story. sales up today and they are a little disappointing. this shows non-store retailers. shery: we can see that you have an appointment coming up right there. [laughter] retail sales have been climbing for years. it has been climbing for a wild. accelerating as part of the overall economy. it really explains why some companies are in so much trouble. .ou can see that chart nejra, joe not making things easy for you today. nejra: at least we are both one line wonders today.
my chart is one line, but i think it tells a pretty compelling story. it goes with what we have been talking about, whether investors are moving into equities. what this shows is that companies in the ftse all share index. we have seen it fall to record lows this week. may get cap's, which have been are noing -- mega-caps longer the only drivers in the market. have jumped toes the highest levels. are at a companies record. have stocks become too expensive? the ftse all share index is 2%
away from a record. it is near its highest ever multiple versus the euro stock 60 index. is this really the time to be moving into stocks versus bonds? you can see my chart on the bloomberg. that: that is a conundrum we are even facing in the u.s., but i'm sorry i will have to go with joe because i do like the online sales component of that story and consumers being so important for the u.s. and the u.s. economy being so important for the global economy. joe, congratulations. thanks for those beautiful charts. i had come the european flows, the experiment was negative interest rates gets real. retail customers will be charged to get cash. ♪
shery: live from london and new york. nejra: the european close on "bloomberg markets." time for the bloomberg business flash. a look at some of the biggest business stories. macau is serious about limiting the growth in gambling. steve wynn will only get 150 gaming tables for his resort in macau. that is a little more than a third of what he asked for. macau wants to reduce its reliance on gambling revenue. in the u.k. shrank for a second month in a row in june. building output declined by 0.9%. companies have started to put their spending plan on hold.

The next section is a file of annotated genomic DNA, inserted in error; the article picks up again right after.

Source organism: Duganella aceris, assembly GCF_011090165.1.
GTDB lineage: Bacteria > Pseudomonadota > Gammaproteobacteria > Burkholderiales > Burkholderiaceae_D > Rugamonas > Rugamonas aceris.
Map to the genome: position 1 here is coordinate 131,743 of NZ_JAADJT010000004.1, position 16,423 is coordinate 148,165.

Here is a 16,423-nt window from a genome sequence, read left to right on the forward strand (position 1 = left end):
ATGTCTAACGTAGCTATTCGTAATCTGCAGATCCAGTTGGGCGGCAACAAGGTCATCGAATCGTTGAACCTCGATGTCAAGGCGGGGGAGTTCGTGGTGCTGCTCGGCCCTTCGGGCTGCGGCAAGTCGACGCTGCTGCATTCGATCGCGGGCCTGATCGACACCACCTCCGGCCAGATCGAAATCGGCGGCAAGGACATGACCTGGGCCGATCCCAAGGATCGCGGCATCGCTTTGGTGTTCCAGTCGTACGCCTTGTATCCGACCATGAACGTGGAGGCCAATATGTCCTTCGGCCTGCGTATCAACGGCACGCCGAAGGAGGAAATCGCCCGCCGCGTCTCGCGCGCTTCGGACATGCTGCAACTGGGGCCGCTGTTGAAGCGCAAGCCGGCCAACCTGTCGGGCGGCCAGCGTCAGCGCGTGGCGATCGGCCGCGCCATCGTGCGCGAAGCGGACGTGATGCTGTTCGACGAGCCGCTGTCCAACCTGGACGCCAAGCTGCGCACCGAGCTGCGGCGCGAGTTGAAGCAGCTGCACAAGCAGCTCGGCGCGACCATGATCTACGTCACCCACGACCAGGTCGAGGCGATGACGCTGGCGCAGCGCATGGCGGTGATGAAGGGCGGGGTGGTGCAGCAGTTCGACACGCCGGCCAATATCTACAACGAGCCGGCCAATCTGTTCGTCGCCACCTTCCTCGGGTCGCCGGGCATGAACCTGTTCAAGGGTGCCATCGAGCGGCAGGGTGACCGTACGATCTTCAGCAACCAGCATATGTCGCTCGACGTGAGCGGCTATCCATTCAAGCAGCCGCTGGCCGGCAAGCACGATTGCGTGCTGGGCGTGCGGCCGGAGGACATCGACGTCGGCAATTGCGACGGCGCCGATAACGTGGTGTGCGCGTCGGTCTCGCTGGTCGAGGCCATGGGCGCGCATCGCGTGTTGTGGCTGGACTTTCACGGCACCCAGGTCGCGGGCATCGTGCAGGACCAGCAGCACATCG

a labor dispute in london has forced euro start to cancel some trains to paris and brussels over the next few days. before day strike over working hours. there is another strike planned against euro start at the end of the month. that is the latest business flash. retail customers will be charged to hold cash by a german bank. whoill only be on those have more than $100,000 in savings. for more on how it all changed, i want to bring in jet black, who wrote the story. thank you for joining us. this was never part of the ecb
plan. what happened? jeff: that's right. mentioned in your introduction, this was never intended to be something that would filter through into the real economy. in the meantime, two years have .assed this particular bank has decided that it is not making enough money and it needs to take extraordinary measures. that is what the story has been? nejra: could we see this happening more and more. could this become a reality in european banking? jeff: i think what has happened this week is that an important taboo has been broken. that individual banks can pass on costs like this to their customers. if growth does not pick up and
lending does not pick up, more and more may have to go down this road. so far, policy makers say that there has not been any negative side effects, but could we see more customers withdrawing cash and stashing it at what point do they -- jeff: i what point do they convert their bank balance is into money. we still think it is a big psychological cost to have to sit on a load of cash. as time goes on, we make it closer and closer to that. this is a small bank. are they applying this to all customers are just a segment of clients? jeff: no, just to give you background, this is a tiny little savings bank in a village at the foot of the bavarian out
a --lp -- alsps. they are applying it to people in only have 100,000 euros savings, but an important psychological barrier has been crossed. it have impact on the ecb's next policy decision? jeff: there are going to be increasing calls for negative rates in general to be rethought. we see that around the globe. has facedf japan serious criticism for its negative policy. the bank of england said it is not going to go there. we do want to see whether it is the right way forward. mario draghi will face more serious questions about that. jeff blackblack -- in frankfurt, thank you for that. a look at how the indices closed.
the stoxx 600 pretty much unchanged. it recouped its post brexit losses. much slower to do that than the u.s. and asia. lower. let's look at how the bond markets and currencies have been shaping up. on the 10 year gilt yield, we are down two basis points. weaker sterling. worst-performing currency in the world. it has reclaimed that crown, down 0.2%. stronger euro, though, after data out of europe. this is bloomberg. ♪
matt: from bloomberg's world headquarters in hot, hot new york, i'm matt miller. .liver: i'm oliver ran it here's what we are watching. stocks taking a break after hitting new records this week. treasuries are rallying. andppointing retail sales the likelihood of a fed rate interest ike. matt: we have breaking news. it looks like hillary clinton is forasing her tax returns 2015. we see that the clintons say they paid 34.2% tax rate for the last reporting year. are going to continue to get headlines on this and bring you all the news on hillary clinton's tax returns.